Efficacy and Safety Study of TAK-128 in Treating Subjects With Diabetic Peripheral Neuropathy
The purpose of this study is to determine the efficacy and safety of TAK-128, once daily (QD), in treating subjects with diabetic peripheral neuropathy.
|Study Design:||Allocation: Randomized
Endpoint Classification: Safety/Efficacy Study
Intervention Model: Parallel Assignment
Masking: Double Blind (Subject, Caregiver, Investigator, Outcomes Assessor)
Primary Purpose: Treatment
|Official Title:||A Phase 2, Double-Blind, Randomized, Placebo-Controlled, Dose-Ranging Study to Evaluate the Efficacy and Safety of Three Doses of TAK-128 in Subjects With Mild to Moderate Diabetic Peripheral Neuropathy|
- Change from Baseline in composite measure of maximal nerve conduction velocity (Nerve Conduction Studies). [ Time Frame: Week 24 or Final Visit ] [ Designated as safety issue: No ]
- Change from Baseline in the electrophysiologic parameters for individual nerves, including amplitudes (Nerve Conduction Studies). [ Time Frame: Week 24 or Final Visit ] [ Designated as safety issue: No ]
- Change from Baseline in vibration perception threshold measurements (Quantitative Sensory Testing). [ Time Frame: Weeks 12, 24 or Final Visit ] [ Designated as safety issue: No ]
- Change from Baseline in pain scores (Short-Form McGill Pain Questionnaire). [ Time Frame: Weeks: 8, 12, 16, 20, 24 or Final Visit ] [ Designated as safety issue: No ]
- Change from Baseline in the neurological examination (Clinical Neurological Examination). [ Time Frame: Weeks 12, 24 or Final Visit ] [ Designated as safety issue: No ]
- Change from Baseline in quality of life index (SF-36 Health Survey). [ Time Frame: Weeks: 8, 12, 16, 20, 24 or Final Visit ] [ Designated as safety issue: No ]
|Study Start Date:||March 2005|
|Study Completion Date:||May 2006|
|Primary Completion Date:||May 2006 (Final data collection date for primary outcome measure)|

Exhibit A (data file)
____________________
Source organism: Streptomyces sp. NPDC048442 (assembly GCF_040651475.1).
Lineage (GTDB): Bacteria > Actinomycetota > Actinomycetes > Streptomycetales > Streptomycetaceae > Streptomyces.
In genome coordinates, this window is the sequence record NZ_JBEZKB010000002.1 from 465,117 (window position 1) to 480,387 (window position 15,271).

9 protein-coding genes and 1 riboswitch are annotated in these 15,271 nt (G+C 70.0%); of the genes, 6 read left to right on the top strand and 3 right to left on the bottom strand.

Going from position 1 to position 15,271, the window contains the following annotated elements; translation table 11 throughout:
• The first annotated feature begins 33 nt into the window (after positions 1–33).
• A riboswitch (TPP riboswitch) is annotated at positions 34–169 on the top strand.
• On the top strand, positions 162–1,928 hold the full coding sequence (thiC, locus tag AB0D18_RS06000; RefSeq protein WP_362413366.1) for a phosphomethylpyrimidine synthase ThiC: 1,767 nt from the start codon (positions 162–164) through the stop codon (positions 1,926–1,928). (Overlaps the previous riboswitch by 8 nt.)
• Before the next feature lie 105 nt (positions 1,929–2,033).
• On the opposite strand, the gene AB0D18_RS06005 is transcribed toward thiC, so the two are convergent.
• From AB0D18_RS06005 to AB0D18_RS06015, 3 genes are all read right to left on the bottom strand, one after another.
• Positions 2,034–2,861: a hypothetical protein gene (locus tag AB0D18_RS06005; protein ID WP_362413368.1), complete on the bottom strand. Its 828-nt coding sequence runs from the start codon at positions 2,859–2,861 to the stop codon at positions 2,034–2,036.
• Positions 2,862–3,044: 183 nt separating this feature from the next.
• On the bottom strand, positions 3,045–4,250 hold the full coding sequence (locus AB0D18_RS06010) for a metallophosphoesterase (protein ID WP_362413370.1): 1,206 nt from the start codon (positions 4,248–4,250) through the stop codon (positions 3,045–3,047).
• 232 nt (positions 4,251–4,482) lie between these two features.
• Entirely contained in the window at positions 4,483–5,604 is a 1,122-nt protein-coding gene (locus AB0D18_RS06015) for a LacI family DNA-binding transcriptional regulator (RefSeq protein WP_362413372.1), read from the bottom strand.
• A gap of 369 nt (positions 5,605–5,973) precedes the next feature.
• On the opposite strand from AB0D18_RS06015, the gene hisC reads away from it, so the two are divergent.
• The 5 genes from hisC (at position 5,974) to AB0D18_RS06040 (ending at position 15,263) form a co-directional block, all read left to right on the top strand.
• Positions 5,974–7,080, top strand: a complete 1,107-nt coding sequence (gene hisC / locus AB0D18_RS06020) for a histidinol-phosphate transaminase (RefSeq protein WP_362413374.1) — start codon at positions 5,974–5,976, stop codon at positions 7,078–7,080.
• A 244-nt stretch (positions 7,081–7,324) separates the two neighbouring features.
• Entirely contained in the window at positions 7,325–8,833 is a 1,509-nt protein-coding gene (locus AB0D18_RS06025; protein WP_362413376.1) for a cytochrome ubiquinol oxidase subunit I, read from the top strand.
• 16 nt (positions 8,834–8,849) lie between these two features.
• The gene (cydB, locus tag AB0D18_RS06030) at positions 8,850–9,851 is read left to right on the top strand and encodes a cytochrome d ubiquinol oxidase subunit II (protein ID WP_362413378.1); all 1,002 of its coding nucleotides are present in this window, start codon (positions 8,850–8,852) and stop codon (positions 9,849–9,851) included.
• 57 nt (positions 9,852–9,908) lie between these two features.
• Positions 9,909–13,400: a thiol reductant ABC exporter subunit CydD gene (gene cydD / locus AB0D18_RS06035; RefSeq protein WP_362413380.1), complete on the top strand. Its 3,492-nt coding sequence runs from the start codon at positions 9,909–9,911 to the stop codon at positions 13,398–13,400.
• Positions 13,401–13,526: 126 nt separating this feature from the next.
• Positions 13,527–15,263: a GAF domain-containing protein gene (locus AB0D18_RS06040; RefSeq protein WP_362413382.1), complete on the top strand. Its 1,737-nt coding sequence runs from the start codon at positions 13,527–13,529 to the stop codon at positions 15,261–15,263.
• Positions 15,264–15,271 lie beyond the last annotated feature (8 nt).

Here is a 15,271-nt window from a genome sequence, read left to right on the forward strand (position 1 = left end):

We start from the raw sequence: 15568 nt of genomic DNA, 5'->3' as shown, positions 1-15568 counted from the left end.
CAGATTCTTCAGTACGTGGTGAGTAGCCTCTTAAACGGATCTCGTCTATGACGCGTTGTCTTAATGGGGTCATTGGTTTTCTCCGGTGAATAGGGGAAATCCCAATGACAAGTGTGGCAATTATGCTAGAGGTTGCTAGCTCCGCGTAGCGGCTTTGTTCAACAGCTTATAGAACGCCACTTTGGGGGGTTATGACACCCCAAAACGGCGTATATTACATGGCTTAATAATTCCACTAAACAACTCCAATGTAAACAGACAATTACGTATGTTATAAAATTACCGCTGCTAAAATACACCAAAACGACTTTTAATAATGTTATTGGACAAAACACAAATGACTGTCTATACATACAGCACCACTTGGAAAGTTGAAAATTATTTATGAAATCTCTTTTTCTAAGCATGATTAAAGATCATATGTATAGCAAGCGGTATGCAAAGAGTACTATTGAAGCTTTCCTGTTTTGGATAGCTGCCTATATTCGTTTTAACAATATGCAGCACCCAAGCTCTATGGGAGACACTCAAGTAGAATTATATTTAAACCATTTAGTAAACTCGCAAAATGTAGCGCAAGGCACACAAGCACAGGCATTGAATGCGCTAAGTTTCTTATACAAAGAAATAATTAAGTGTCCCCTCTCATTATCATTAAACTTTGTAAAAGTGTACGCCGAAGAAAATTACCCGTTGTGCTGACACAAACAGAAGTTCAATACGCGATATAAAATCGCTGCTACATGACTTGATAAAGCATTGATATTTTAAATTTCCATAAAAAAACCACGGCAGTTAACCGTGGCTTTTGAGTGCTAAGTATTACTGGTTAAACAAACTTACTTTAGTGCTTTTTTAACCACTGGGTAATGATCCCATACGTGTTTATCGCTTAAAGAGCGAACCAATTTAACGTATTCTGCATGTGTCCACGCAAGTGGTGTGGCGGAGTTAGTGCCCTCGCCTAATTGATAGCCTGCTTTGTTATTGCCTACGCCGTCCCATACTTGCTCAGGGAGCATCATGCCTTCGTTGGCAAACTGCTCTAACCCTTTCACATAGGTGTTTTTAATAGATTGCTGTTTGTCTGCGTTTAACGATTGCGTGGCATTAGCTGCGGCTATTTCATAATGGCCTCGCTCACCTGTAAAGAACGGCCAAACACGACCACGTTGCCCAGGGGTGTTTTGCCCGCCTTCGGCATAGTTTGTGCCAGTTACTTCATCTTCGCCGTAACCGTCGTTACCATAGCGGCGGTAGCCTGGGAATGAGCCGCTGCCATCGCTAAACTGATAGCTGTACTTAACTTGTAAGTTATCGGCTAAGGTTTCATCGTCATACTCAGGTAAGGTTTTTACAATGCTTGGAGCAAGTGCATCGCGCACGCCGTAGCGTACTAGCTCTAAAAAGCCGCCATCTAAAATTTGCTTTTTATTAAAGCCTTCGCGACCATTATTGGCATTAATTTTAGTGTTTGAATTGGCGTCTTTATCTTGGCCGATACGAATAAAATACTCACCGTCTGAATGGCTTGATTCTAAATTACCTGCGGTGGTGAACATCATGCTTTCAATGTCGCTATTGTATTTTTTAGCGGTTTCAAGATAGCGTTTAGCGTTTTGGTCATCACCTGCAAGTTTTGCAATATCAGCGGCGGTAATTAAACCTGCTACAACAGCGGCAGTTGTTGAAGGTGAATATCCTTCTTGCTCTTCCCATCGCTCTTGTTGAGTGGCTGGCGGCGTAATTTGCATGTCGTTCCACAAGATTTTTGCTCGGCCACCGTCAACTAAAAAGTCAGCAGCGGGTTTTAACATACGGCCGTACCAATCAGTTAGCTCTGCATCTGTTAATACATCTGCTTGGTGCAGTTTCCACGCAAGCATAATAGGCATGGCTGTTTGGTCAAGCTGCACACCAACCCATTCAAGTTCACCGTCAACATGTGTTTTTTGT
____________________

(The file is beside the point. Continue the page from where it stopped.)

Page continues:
|Experimental: TAK-128 5 mg QD||
TAK-128 5 mg, tablets, orally, once daily for up to 6 months.
|Experimental: TAK-128 50 mg QD||
TAK-128 50 mg, tablets, orally, once daily for up to 6 months.
|Experimental: TAK-128 100 mg QD||
TAK-128 100 mg, tablets, orally, once daily for up to 6 months.
|Placebo Comparator: Placebo QD||
TAK-128 placebo-matching tablets, orally, once daily for up to 6 months.
Polyneuropathy is a frequent complication of diabetes; it affects most individuals after prolonged hyperglycemia, and diabetic neuropathy is very common in the developed world. Chronic, insidious, distal sensorimotor polyneuropathy with autonomic impairment is the most typical form of diabetic neuropathy. Less common, but more florid presentations include autonomic symptoms or painful neuropathy. Although many patients have no or relatively few symptoms, the chronic polyneuropathy and autonomic dysfunction predispose to neurotrophic foot ulceration; consequently, diabetes is the leading cause of amputation today.
Diabetic neuropathy is a dying-back polyneuropathy with distal degeneration of the longest nerve fibers advancing in a centripetal direction. Multiple histopathological changes are observed, but progressive fiber loss is the hallmark of diabetic polyneuropathy. Other important features include endothelial cell basement membrane thickening, segmental demyelination and remyelination, and axonal atrophy. Similar pathological changes are observed in type 1 and type 2 diabetes. The severity of neuropathy as indicated by the stage of nerve fiber loss determines the clinical, electrophysiological, and quantitative sensory threshold features of this disorder. The functional measures of electrophysiological and quantitative sensory thresholds reflect the morphological changes and the clinical features.
Diabetic polyneuropathy is etiologically related to prolonged hyperglycemia with multiple consequences. Although strict glycemic control prevents neuropathy in type 1 patients if maintained for many years, similar interventions in those with type 2 diabetes mellitus are less successful. Type 2 patients may have neuropathy with considerable nerve fiber loss at the time of diagnosis because of unsuspected hyperglycemia in preceding years. Reversal of established neuropathy with strict glycemic control is not certain to occur, even if maintained for many years. Co-morbid disease often interferes with strict management of type 2 diabetes. Even among those with type 1 diabetes, a minority of patients are successful in maintaining prolonged euglycemia.
TAK-128 is a novel synthetic compound being developed as a treatment for diabetic neuropathy.
Please refer to this study by its ClinicalTrials.gov identifier: NCT00229437
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|Study Director:||Medical Director||Takeda|